As part of our weekly labs in the Earth Science class here in Montreal, there are a number of ‘excursions’ to various sites throughout the city that help students better understand some of the concepts taught in class. This past Friday, we spent our morning exploring the Redpath Museum and all of its little intricacies. The Redpath Museum is a natural history museum located the center of the McGill University campus, and has been around for a number of years, cementing itself as a Montreal institution.

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On Ice – Skating Mount Royal

By Laura Reilly (EGPR ’18)

Laura demonstrating her slightly-better-than-average skating abilities. (Photo: Silas Baker)

Back in Burlington, receiving Facebook invites for RA events as a Junior isn’t as exciting as they were in the first year of college. Admittedly, while making paper cranes in the common room with some friends is stress relieving, it isn’t exactly something you’d look forward to all week (or maybe it is, if you’re really devoted to paper cranes). In Montreal, those Facebook invites are something to get excited about. From the pub crawl during Orientation Weekend to traveling to the top of Mont Royal, the RA’s and staff here have got it down. In such a busy city with so much to do, how can you pass up any opportunity?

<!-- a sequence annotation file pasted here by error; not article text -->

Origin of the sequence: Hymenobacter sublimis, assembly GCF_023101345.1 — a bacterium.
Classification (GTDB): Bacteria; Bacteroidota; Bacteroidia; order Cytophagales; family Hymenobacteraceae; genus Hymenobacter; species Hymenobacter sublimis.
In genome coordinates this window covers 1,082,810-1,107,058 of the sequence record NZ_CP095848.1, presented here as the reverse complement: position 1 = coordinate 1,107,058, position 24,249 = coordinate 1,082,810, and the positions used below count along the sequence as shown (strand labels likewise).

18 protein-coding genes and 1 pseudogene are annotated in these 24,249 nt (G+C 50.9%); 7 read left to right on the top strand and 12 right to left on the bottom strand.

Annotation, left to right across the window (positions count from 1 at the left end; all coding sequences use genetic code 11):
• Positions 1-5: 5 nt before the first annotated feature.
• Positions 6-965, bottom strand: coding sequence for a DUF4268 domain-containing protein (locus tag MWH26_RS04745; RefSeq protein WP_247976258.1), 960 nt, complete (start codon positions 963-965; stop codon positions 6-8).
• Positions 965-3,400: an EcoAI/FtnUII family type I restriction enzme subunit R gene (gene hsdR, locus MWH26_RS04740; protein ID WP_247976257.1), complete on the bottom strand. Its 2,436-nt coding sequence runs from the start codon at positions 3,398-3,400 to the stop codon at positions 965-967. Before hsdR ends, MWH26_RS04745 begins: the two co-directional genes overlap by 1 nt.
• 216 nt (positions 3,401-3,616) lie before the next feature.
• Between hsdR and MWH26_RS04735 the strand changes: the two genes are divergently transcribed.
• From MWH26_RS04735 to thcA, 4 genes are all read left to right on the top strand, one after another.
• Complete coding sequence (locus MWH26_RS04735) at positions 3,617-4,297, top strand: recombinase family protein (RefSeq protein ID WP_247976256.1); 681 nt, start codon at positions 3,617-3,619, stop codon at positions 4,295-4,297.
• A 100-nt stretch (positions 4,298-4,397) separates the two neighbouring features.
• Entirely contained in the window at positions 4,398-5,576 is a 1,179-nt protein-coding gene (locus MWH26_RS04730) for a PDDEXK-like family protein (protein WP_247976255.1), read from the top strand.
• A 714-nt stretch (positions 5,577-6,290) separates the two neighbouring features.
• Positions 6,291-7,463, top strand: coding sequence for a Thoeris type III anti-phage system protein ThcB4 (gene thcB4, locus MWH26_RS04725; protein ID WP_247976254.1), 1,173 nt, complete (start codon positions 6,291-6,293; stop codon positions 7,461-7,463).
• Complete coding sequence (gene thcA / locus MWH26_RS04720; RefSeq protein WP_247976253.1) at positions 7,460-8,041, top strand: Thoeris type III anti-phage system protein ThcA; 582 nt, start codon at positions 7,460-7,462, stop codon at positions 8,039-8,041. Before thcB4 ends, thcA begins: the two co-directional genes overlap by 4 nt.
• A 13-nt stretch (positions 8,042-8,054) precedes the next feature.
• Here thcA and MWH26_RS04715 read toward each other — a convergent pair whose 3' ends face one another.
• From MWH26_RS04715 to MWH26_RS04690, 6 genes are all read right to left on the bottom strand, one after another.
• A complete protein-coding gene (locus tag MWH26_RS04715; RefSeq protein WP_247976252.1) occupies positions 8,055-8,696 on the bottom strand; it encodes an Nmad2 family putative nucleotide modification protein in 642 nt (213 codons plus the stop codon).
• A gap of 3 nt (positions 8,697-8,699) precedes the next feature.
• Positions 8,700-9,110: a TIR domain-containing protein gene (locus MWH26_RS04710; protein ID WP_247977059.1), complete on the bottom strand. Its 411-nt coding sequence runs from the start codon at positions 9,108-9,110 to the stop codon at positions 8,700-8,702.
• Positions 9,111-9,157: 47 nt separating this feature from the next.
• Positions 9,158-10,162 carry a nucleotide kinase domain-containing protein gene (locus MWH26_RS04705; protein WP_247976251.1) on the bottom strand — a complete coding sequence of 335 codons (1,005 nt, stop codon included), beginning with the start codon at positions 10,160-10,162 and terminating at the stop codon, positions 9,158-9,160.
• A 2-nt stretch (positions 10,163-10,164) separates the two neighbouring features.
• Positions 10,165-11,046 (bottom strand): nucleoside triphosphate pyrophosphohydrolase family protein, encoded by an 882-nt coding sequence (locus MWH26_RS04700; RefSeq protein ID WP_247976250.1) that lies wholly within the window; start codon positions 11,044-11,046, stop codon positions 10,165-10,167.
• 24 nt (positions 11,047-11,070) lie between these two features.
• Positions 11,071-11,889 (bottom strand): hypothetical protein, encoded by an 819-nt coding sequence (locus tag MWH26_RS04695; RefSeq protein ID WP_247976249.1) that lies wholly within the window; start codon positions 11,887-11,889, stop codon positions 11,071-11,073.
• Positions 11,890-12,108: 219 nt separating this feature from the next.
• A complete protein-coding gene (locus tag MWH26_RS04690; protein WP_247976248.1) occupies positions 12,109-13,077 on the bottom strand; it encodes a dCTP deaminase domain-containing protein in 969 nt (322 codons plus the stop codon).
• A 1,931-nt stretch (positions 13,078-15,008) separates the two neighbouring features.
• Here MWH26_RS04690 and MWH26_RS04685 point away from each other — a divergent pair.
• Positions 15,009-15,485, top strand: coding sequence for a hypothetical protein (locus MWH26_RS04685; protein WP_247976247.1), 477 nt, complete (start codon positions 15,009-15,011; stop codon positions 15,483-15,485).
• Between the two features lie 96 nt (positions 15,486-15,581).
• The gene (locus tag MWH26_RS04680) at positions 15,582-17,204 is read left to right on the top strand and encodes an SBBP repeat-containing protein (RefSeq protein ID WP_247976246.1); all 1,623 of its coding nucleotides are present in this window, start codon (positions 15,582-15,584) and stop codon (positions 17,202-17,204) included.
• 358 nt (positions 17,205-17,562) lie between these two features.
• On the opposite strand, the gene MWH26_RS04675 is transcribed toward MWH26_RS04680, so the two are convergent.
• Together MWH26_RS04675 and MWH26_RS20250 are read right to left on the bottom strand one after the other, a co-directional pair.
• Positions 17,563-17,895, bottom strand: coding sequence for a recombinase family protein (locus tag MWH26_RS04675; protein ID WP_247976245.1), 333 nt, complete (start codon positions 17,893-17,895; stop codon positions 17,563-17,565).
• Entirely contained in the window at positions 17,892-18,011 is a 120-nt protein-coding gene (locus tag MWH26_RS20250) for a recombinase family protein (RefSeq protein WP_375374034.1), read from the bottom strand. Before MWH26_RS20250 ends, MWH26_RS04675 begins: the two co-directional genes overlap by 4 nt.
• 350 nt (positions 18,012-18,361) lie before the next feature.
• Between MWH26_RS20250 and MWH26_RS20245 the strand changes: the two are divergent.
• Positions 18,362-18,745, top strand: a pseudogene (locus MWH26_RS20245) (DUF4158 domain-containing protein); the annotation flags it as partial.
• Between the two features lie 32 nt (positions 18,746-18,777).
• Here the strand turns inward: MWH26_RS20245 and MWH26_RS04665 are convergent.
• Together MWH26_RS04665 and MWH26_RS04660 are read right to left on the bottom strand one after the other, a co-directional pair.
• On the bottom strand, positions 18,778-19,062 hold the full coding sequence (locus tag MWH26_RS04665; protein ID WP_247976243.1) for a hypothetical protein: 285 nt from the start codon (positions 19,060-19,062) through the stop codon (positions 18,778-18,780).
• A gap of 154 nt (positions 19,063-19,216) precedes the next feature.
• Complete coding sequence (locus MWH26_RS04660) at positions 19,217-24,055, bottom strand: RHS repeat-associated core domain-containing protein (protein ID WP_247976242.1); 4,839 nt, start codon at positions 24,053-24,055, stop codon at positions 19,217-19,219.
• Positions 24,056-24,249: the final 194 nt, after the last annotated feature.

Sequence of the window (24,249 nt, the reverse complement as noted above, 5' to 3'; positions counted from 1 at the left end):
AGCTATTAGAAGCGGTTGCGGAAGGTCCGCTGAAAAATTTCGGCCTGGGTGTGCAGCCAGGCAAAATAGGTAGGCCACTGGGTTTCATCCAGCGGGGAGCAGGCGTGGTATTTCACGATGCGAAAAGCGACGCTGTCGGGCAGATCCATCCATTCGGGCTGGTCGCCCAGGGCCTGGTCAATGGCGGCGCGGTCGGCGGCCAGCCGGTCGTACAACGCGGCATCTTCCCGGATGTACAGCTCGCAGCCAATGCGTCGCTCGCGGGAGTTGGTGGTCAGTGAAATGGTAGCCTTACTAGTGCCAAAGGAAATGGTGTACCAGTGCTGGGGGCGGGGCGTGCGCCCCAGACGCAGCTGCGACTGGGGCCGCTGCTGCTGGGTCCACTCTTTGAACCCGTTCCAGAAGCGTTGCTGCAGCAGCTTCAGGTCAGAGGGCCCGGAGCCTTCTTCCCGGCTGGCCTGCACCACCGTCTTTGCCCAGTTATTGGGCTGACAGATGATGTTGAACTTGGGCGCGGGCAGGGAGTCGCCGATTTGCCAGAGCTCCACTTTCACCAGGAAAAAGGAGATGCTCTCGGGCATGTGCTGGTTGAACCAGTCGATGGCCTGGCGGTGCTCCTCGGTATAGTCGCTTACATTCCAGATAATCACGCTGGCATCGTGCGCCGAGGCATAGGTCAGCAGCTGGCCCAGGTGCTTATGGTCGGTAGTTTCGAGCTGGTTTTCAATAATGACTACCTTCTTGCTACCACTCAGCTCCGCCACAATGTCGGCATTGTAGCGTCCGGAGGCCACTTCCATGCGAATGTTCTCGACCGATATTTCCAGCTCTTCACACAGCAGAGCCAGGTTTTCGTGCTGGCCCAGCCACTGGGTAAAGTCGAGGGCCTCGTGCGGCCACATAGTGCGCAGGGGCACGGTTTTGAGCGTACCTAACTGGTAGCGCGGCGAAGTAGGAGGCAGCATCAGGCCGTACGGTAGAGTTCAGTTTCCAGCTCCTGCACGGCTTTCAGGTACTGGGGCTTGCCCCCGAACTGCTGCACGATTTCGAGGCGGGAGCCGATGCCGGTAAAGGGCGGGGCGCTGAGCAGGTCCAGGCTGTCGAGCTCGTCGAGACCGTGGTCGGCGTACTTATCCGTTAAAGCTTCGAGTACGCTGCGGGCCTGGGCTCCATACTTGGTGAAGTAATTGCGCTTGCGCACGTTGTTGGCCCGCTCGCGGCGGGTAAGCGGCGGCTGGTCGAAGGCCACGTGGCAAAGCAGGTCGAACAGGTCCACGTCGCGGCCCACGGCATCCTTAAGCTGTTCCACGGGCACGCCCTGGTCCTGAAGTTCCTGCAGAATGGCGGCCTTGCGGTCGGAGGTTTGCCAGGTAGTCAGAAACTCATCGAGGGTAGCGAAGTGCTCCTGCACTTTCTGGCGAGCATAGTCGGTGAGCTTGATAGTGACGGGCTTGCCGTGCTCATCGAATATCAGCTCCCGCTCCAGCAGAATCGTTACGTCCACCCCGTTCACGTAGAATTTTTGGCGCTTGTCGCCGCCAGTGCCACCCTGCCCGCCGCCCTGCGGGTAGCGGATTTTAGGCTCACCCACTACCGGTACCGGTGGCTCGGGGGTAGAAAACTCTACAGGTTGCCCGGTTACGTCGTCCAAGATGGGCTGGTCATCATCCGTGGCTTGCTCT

Last weekend our RA’s Matt, Haley, and Natalie brought us up to Mont Royal Park, where the group Les amis de la montagne (The Friends of the Mountain) offers any winter activity you can think of. From snowshoeing or cross country skiing to ice skating, rentals for equipment is affordable and the park is open all day!

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Discovering Montreal

By Freeman Fletcher (FILM ’18)

Spring 2017 students gathered in the Residence lobby during Orientation (Hannah Cartmel)

I entered Montreal on a bus, the most dystopian civilian transport this side of the people wagons from Planet of the Apes. I was nervous and it was raining. I was nervous because I hail from a small town in Maine and have never stayed in a city for longer than a couple days at a time on family vacations. It was raining because of global warming.